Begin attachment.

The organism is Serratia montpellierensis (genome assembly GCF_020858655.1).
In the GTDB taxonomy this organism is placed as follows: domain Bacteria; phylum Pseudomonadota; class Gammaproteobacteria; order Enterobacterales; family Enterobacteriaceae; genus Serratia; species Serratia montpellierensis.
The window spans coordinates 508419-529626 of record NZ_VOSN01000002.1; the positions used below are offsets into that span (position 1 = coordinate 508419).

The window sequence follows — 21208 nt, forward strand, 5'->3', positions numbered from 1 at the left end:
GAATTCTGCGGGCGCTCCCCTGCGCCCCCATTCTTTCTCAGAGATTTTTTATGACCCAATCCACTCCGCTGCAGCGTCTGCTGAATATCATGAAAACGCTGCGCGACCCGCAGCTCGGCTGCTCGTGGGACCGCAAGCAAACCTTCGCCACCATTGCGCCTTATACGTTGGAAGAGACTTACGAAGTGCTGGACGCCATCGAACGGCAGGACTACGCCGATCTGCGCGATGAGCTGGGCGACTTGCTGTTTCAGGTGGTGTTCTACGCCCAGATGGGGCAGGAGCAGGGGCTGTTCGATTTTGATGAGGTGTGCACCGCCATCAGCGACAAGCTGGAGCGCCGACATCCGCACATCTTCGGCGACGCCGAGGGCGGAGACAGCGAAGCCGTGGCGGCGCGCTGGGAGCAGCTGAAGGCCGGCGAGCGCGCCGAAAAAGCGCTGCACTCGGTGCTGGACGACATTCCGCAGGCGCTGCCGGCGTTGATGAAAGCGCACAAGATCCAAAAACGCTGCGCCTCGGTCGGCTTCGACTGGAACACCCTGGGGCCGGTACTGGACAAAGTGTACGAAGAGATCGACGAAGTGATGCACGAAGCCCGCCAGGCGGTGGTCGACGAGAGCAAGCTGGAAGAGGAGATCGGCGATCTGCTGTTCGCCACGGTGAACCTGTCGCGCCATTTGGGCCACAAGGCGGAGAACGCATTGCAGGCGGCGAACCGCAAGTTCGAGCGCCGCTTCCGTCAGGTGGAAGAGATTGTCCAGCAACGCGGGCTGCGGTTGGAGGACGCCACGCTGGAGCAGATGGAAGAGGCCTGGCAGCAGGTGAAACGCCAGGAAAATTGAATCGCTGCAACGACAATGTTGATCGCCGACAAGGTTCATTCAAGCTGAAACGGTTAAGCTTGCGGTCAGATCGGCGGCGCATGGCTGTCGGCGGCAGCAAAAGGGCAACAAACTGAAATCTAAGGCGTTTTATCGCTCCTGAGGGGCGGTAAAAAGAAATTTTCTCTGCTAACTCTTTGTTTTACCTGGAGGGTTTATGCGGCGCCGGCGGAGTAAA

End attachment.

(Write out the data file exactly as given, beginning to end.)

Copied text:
The organism is Serratia montpellierensis (genome assembly GCF_020858655.1).
In the GTDB taxonomy this organism is placed as follows: domain Bacteria; phylum Pseudomonadota; class Gammaproteobacteria; order Enterobacterales; family Enterobacteriaceae; genus Serratia; species Serratia montpellierensis.
The window spans coordinates 508419-529626 of record NZ_VOSN01000002.1; the positions used below are offsets into that span (position 1 = coordinate 508419).

The window sequence follows — 21208 nt, forward strand, 5'->3', positions numbered from 1 at the left end:
GAATTCTGCGGGCGCTCCCCTGCGCCCCCATTCTTTCTCAGAGATTTTTTATGACCCAATCCACTCCGCTGCAGCGTCTGCTGAATATCATGAAAACGCTGCGCGACCCGCAGCTCGGCTGCTCGTGGGACCGCAAGCAAACCTTCGCCACCATTGCGCCTTATACGTTGGAAGAGACTTACGAAGTGCTGGACGCCATCGAACGGCAGGACTACGCCGATCTGCGCGATGAGCTGGGCGACTTGCTGTTTCAGGTGGTGTTCTACGCCCAGATGGGGCAGGAGCAGGGGCTGTTCGATTTTGATGAGGTGTGCACCGCCATCAGCGACAAGCTGGAGCGCCGACATCCGCACATCTTCGGCGACGCCGAGGGCGGAGACAGCGAAGCCGTGGCGGCGCGCTGGGAGCAGCTGAAGGCCGGCGAGCGCGCCGAAAAAGCGCTGCACTCGGTGCTGGACGACATTCCGCAGGCGCTGCCGGCGTTGATGAAAGCGCACAAGATCCAAAAACGCTGCGCCTCGGTCGGCTTCGACTGGAACACCCTGGGGCCGGTACTGGACAAAGTGTACGAAGAGATCGACGAAGTGATGCACGAAGCCCGCCAGGCGGTGGTCGACGAGAGCAAGCTGGAAGAGGAGATCGGCGATCTGCTGTTCGCCACGGTGAACCTGTCGCGCCATTTGGGCCACAAGGCGGAGAACGCATTGCAGGCGGCGAACCGCAAGTTCGAGCGCCGCTTCCGTCAGGTGGAAGAGATTGTCCAGCAACGCGGGCTGCGGTTGGAGGACGCCACGCTGGAGCAGATGGAAGAGGCCTGGCAGCAGGTGAAACGCCAGGAAAATTGAATCGCTGCAACGACAATGTTGATCGCCGACAAGGTTCATTCAAGCTGAAACGGTTAAGCTTGCGGTCAGATCGGCGGCGCATGGCTGTCGGCGGCAGCAAAAGGGCAACAAACTGAAATCTAAGGCGTTTTATCGCTCCTGAGGGGCGGTAAAAAGAAATTTTCTCTGCTAACTCTTTGTTTTACCTGGAGGGTTTATGCGGCGCCGGCGGAGTAAA